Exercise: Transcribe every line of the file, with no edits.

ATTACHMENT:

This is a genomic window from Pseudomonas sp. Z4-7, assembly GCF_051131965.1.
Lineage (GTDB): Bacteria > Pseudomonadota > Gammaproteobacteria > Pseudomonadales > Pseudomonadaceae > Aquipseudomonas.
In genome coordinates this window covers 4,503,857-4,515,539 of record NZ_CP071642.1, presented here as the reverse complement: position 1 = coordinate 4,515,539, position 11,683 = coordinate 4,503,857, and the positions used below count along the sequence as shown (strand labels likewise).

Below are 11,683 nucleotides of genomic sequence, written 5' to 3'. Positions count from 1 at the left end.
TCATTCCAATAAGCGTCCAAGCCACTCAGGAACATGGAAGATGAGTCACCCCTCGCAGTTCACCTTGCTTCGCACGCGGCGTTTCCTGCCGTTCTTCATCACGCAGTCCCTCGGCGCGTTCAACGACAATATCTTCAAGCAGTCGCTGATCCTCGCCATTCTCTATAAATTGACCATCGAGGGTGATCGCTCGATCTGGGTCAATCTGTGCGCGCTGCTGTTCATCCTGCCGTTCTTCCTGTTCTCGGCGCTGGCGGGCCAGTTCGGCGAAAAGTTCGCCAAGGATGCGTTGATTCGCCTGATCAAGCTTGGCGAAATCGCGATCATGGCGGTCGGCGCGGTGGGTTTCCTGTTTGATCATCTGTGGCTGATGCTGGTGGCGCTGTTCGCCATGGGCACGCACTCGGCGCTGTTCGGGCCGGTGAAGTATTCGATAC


This is a genomic window from Pseudomonas sp. Z4-7, assembly GCF_051131965.1.
Lineage (GTDB): Bacteria > Pseudomonadota > Gammaproteobacteria > Pseudomonadales > Pseudomonadaceae > Aquipseudomonas.
In genome coordinates this window covers 4,503,857-4,515,539 of record NZ_CP071642.1, presented here as the reverse complement: position 1 = coordinate 4,515,539, position 11,683 = coordinate 4,503,857, and the positions used below count along the sequence as shown (strand labels likewise).

Below are 11,683 nucleotides of genomic sequence, written 5' to 3'. Positions count from 1 at the left end.
TCATTCCAATAAGCGTCCAAGCCACTCAGGAACATGGAAGATGAGTCACCCCTCGCAGTTCACCTTGCTTCGCACGCGGCGTTTCCTGCCGTTCTTCATCACGCAGTCCCTCGGCGCGTTCAACGACAATATCTTCAAGCAGTCGCTGATCCTCGCCATTCTCTATAAATTGACCATCGAGGGTGATCGCTCGATCTGGGTCAATCTGTGCGCGCTGCTGTTCATCCTGCCGTTCTTCCTGTTCTCGGCGCTGGCGGGCCAGTTCGGCGAAAAGTTCGCCAAGGATGCGTTGATTCGCCTGATCAAGCTTGGCGAAATCGCGATCATGGCGGTCGGCGCGGTGGGTTTCCTGTTTGATCATCTGTGGCTGATGCTGGTGGCGCTGTTCGCCATGGGCACGCACTCGGCGCTGTTCGGGCCGGTGAAGTATTCGATAC